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Coasting with Culture through New Zealand and Australia!
Part 7, Luna Park

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11/7/2016 - Continuing with our second day in Sydney, Phillip and I would go to visit our second theme park of this trip, and the first in Australia. Luna Park is located just on the other side of Sydney Harbour from Circular Quay, and is an easy ferry ride away.

 Of course, being on the ferry and crossing Sydney Harbour means getting some more great views of the Opera House. (I hope you're not sick of it yet, because there's plenty more where they came from!)


Even from the other side of the harbor, there are some great views!


While I could have spent even more time enjoying the views of the harbor, there was a park to visit! Luna Park has been a staple of Sydney's waterfront since 1935. While there were some periods of time in the 1980's and 1990's when it was closed, it has managed to stick around to provide some classic rides, mixed in with more modern attractions.


The one downside to our visit came in the beginning as they had minimal staffing for their ticket booths, making for a bit of a wait to trade our vouchers we purchased for ride wristbands. Although this was a bit inconvenient, the bright side was that the park over all was not busy at all. Other than some school groups and some other people visiting, it was a relatively quiet day at the park, making for an enjoyable afternoon.


Now, the park has retained a piece of it's history in the old Big Dipper entrance. In its history, Luna Park has had two roller coasters to bear the Big Dipper name. The first was an old wooden coaster that operated in the early years of the park. The second was a custom Arrow looping coaster that was installed in 1995, and was removed in 2001. It now can be found at Dreamworld in Coomera, Queensland. The building that still stands in the space offers tributes to both coasters.


The park does also offer a variety of modern rides, including a Huss Breakdance that was a lot of fun.


The one roller coaster that is in the park is the Wild Mouse. This is a very rare type of roller coaster as it is one of only 4 operating wooden wild mouse coasters in the world! The ride looks like it would be a tame ride, but looks are quite deceiving as this is a very wild ride! There are
some airtime hills that can surprise you, and  because of the upstop system sitting in the middle of the track, it gives the car the ability to lean a bit through the turns. If you find yourself having an opportunity to ride one of these gems, DO IT!!! It's a great ride!


To me, the highlight of Luna Park is Coney Island, their classic Fun House.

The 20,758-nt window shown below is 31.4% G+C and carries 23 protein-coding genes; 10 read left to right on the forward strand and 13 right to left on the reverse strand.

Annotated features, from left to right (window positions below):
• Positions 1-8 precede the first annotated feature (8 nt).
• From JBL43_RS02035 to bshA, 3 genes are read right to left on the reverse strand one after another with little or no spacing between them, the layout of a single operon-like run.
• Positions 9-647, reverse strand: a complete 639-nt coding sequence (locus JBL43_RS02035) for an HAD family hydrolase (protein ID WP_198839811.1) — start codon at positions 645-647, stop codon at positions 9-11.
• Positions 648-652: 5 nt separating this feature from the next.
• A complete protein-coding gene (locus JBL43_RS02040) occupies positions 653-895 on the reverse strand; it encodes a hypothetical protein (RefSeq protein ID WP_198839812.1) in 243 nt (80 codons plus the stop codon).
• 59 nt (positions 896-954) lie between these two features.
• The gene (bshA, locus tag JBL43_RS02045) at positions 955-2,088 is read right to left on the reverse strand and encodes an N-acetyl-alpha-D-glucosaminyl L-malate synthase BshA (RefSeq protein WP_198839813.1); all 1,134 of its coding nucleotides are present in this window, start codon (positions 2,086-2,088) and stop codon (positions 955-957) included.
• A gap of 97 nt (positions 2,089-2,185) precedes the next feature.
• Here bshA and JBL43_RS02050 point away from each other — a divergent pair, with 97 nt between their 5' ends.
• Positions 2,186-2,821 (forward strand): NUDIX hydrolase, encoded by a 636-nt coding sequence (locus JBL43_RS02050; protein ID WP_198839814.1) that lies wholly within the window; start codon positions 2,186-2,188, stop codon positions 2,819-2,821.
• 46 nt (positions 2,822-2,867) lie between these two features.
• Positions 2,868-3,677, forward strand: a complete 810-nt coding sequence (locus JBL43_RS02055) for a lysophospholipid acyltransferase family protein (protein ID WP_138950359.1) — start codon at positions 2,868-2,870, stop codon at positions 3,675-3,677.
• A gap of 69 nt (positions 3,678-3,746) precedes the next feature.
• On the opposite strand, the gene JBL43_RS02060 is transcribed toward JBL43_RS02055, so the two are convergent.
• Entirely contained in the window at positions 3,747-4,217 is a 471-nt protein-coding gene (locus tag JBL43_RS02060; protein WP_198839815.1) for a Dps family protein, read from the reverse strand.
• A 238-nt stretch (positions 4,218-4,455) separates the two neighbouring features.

Inside of the building, you will find a rare experience in the theme park world. These fun houses were a staple to classic amusement parks of the past with fun wheels, uneven and moving walkways and a mirror maze. Coney Island also features pictures that highlight the history of Luna Park.


One of the unique features of this fun house is the slide with an uphill portion. Without enough speed, you'll actually slide back (which did actually happen to me).


They also have a taller and steeper slide where you start up in the rafters of the building. This one gives you some pretty good speed going down.


Then there's my personal favorite part of Coney Island, the Joywheel! It's a spinning disk that you sit on, and the challenge is to try and stay on it longer than anyone else. If this were in the United States today, it would likely be a lawsuit waiting to happen, which is a real shame as it is
just plain fun.


One of the biggest thrills at Luna Park is their drop tower ride, Hair Raiser. Providing some great views of the park and the harbour, this is the type of drop tower that doesn't have a delay when it reaches the top. I love drop towers like this!


Another classic ride that calls Luna Park home is the Rotor. While I have been on rides like this before, there were two features I had not seen with them before. The first was the difference in operation as most of the Rotors I have seen load and start with the floor in the raised position. This one has the floor down when it is loaded, then the floor raises before guests stand next to the wall for the start of the ride.

The other feature that I had not previously seen before was an observation deck that was not a part of the line for the ride. From my understanding, this was a common feature for these rides in the past so that those who didn't wish to ride could observe those who did ride.


The last ride that we'll see is the Ferris Wheel. Here we get some great views of the park, its rides and buildings as well as the surrounding
area, including the Sydney Harbour Bridge and.....you guessed it....The Sydney Opera House.


And with that, we end our look at Sydney's Luna Park. If you come to Sydney, and enjoy amusement parks, Luna Park is a must for some awesome classic rides!


Up next, we'll head back to the other side of Syndey Harbour by way of a horbor icon!
 
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HOME
Part 13 - Australia Zoo
Part 1 - Wondering through Auckland
Part 14 - Aussie World
Part 2 - Walk to Mission Bay
Part 15 - Sea World & Wet n' Wild
Part 3 - Mount Eden
Part 16 - Alice Springs
Part 4 - Rainbow's End
Part 17 - Kings Park in Perth
Part 5 - Arrival in Sydney
Part 18 - Indian Ocean & Fremantle
Part 6 - Ms. Macquire's Point
Part 19 - Perth CBD & Elizabeth Quay
>> Part 7 - Luna Park <<
Part 8 - Sydney Harbor Bridge & Rocks Tour
Part 20 - Adventure World
Part 9 - Bondi Beach & Darling Harbour
Part 21 - Walking through Melbourne
Part 10 - Walk Through Cairns
Part 22 - Luna Park Melbourne & St. Kilda
Part 11 - Great Barrier Reef & Green Island
Part 23 - Victoria Parliament
Part 12 - Warner Bros. Movie World
Part 24 - Back to Auckland